How to Get Rid of Face Mites

Self-care strategies like exfoliation and over-the-counter solutions like tea tree oil are typical suggestions for how to get rid of face mites. More serious cases may require a prescription. Note, however, that you don't actually need treatment unless there's an overgrowth.

Even then, the sensitivity of facial skin can make eliminating the mites challenging.

Your healthcare provider can help guide you as to where to start.

Self Care

You can do some things at home to help treat and prevent demodicosis:

  • Wash your hair and eyelashes daily with a mild shampoo.
  • Use a cleanser on your face twice a day.
  • Avoid oil-based/greasy personal care products.
  • Exfoliate regularly to remove dead cells.
  • Avoid scratching or rubbing your face as much as possible.

Over-the-Counter Options

There are many over-the-counter (OTC) options for treating demodicosis at home:

  • Tea tree oil: The best treatment overall, according to 2020 research
  • Topical permethrin: Can reduce the number of mites when used for two weeks
  • Cliradex wipes: Contain 4-Terpineol, the key component of tea tree oil; use around the eyes for six to eight weeks

Prescription Drugs

In more serious cases, a doctor can prescribe medications to get rid of face mites. Direct treatment usually isn't necessary unless a person shows signs of overgrowth.

Your healthcare provider can help you choose a treatment with the least amount of side effects.

  • Metronidazole: This antibiotic may help by hampering the mites' movement and potentially even killing them. It comes in oral tablet and topical cream forms. Possible side effects of tablets include nausea, vomiting, diarrhea, and stomach pain.
  • Crotamiton: This is a topical cream used to treat mites and itching. Apply after washing your face. Mild skin irritation is possible.
  • Ivermectin: This cream is used for face mites that don't respond to other treatments. It is most commonly used in those with compromised immune systems. Possible side effects include dizziness, nausea, and vomiting.


Treatment for face mite overgrowth can include washing your face, hair, and eyelashes, and exfoliating regularly. Some OTC options, including tea tree oil, may be helpful. Prescription drugs such as metronidazole and ivermectin may be necessary in some cases.

Preventing Spread

Though all adults are considered to have face mites, it's best to avoid spreading more to someone else if you have an overgrowth.

You can do this by:

  • Removing excess oil on your skin by washing your face twice daily
  • Never sharing makeup or face products with anyone else
  • Washing potentially shared items like bedding and towels regularly


Face mites are microscopic organisms that live in the hair follicles in your face and eat dead skin. They're usually not noticeable but sometimes over-populate and make you break out in tiny white bumps that can be itchy or even painful.

Mites are contagious through close contact. A weak immune system can allow them to get out of control.

They're diagnosed with skin scrapings or biopsies. Extra cleansing, tea tree oil, topical products, or prescription medications may be needed to get rid of an outbreak.

To prevent a recurrence or spreading them, try not to touch your face, wash frequently, and don't share face products with anyone.

A Word From Verywell

As strange as it sounds to have microscopic parasites crawling around your face, these mites are common. If you're an adult, you can assume you've got them.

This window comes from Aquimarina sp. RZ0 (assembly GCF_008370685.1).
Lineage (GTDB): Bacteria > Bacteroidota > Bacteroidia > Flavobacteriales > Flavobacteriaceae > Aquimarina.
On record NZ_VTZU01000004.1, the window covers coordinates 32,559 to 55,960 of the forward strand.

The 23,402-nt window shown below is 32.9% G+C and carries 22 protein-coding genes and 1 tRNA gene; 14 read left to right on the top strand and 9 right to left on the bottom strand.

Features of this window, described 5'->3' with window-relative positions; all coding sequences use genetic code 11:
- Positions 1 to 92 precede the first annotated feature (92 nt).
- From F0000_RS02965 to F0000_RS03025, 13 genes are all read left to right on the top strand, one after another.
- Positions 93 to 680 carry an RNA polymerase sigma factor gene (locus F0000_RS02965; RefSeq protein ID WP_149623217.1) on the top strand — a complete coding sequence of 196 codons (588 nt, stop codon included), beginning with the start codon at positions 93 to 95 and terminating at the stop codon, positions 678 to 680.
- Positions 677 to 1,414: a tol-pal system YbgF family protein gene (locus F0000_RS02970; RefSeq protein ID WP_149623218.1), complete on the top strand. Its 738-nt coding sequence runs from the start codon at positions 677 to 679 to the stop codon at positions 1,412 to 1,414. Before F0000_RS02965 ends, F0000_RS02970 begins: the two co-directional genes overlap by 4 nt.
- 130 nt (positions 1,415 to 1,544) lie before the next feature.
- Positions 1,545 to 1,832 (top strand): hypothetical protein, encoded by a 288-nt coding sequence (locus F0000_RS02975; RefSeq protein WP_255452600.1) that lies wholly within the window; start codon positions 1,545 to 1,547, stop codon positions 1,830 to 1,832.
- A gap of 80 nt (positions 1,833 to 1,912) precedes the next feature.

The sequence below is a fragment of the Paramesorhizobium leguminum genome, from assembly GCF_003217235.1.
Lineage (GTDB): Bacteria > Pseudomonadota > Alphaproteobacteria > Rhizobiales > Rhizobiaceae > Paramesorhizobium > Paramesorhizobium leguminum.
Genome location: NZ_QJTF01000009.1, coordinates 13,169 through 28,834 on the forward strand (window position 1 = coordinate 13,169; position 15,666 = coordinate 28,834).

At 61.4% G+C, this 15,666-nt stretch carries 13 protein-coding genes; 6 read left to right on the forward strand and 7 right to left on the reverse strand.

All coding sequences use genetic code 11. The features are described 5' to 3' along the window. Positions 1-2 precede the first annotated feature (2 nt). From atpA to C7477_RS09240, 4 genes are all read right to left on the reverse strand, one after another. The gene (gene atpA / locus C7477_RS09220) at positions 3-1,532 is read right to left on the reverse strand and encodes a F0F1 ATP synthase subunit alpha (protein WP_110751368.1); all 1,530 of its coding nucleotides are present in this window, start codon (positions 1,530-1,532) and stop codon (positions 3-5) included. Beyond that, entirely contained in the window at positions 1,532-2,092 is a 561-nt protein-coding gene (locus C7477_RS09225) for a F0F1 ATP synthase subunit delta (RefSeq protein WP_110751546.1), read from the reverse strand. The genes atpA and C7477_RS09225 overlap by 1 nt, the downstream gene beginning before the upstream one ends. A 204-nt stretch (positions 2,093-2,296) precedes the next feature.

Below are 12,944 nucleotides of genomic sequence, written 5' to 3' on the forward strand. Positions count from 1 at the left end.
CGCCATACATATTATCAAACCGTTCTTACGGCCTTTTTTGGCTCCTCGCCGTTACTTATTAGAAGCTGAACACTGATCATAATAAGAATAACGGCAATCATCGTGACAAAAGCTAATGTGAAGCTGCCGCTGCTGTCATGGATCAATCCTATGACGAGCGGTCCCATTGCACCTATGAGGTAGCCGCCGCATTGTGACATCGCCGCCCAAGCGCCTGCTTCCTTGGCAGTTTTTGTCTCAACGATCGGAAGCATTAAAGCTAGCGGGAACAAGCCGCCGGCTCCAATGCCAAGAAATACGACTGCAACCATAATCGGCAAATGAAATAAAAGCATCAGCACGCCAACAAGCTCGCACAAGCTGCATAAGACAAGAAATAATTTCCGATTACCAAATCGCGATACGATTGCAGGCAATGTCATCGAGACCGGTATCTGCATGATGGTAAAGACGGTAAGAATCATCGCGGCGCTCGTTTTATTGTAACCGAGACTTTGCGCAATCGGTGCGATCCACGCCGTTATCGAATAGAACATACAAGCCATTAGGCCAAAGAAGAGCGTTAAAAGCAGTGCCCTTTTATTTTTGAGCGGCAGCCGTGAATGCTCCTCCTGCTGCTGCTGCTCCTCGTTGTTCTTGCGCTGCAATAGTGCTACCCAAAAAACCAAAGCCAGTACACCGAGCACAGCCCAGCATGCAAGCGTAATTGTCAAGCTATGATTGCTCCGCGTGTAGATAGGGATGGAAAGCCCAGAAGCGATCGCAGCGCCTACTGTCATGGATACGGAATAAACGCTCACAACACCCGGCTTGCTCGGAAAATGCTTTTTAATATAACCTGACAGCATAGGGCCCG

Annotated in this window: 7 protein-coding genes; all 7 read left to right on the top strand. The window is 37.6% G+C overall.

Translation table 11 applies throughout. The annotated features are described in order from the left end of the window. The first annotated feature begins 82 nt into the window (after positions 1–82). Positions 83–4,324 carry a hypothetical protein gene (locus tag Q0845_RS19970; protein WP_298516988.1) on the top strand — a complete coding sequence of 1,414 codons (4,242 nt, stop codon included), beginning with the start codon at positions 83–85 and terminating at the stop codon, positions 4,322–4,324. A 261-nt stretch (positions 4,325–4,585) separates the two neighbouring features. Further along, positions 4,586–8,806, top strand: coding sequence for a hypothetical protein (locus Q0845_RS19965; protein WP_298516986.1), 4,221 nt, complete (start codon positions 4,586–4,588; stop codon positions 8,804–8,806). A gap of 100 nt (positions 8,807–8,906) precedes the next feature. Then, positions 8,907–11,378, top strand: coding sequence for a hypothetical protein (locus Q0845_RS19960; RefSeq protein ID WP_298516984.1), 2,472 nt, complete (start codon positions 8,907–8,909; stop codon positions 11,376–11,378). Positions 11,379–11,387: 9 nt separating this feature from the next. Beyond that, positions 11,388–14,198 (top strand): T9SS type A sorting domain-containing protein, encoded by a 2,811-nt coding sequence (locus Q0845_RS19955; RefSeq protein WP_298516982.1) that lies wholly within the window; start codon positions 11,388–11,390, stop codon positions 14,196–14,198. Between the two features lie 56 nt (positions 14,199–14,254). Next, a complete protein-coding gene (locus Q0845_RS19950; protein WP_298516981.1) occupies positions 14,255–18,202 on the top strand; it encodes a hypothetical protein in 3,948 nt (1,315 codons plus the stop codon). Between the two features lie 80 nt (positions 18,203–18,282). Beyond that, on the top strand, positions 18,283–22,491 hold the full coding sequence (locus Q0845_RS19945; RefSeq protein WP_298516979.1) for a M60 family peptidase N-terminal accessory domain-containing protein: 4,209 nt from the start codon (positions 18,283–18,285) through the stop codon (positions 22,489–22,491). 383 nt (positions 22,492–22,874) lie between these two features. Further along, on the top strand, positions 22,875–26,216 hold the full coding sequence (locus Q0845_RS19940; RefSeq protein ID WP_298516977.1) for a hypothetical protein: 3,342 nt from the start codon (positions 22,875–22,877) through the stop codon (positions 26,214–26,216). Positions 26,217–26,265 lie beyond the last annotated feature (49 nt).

When overgrowth occurs, it's easy to treat. To help prevent overgrowth, wash your face with a gentle cleanser twice daily and avoid oily makeup and face creams.

Exfoliating may also help since it removes the dead skin cells that mites feed on. 

Frequently Asked Questions

  • Where do face mites come from?

    Face mites (Demodex folliculorum) are believed to live in the hair follicles of all adults. They can transfer between people through close contact, but this is more likely during face-to-face contact, such as during a kiss.

  • Do face mites cause acne?

    In most cases, face mites do not cause acne. However, an abundance of them that results in demodicosis can cause acne symptoms to worsen. This can also cause the skin to become dry, itchy, scaly, and irritated.

10 Sources
Verywell Health uses only high-quality sources, including peer-reviewed studies, to support the facts within our articles. Read our editorial process to learn more about how we fact-check and keep our content accurate, reliable, and trustworthy.
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  2. National Rosacea Society. The ecology of your face: Demodex, rosacea and you.

  3. Rather PA, Hassan I. Human demodex mite: the versatile mite of dermatological importance. Indian J Dermatol. 2014 Jan;59(1):60-6. doi:10.4103/0019-5154.123498

  4. New Zealand Dermatological Society Incorporated: DermNet NZ. Demodex.

  5. Chen W, Plewig G. Human demodicosis: revisit and a proposed classification. Br J Dermatol. 2014 Jun;170(6):1219-25. doi:10.1111/bjd.12850

  6. Lam NSK, Long XX, Li X, Yang L, Griffin RC, Doery JC. Comparison of the efficacy of tea tree (Melaleuca alternifolia) oil with other current pharmacological management in human demodicosis: A systematic reviewParasitology. 2020;147(14):1587-1613. doi:10.1017/S003118202000150X

  7. MedlinePlus. Permethrin topical.

  8. National Institutes of Health, U.S. National Library of Medicine: MedlinePlus. Metronidazole.

  9. Cleveland Clinic. Crotamiton topical cream or lotion.

  10. National Institutes of Health, U.S. National Library of Medicine: MedlinePlus. Ivermectin.

By Carrie Madormo, RN, MPH
Carrie Madormo, RN, MPH, is a health writer with over a decade of experience working as a registered nurse. She has practiced in a variety of settings including pediatrics, oncology, chronic pain, and public health.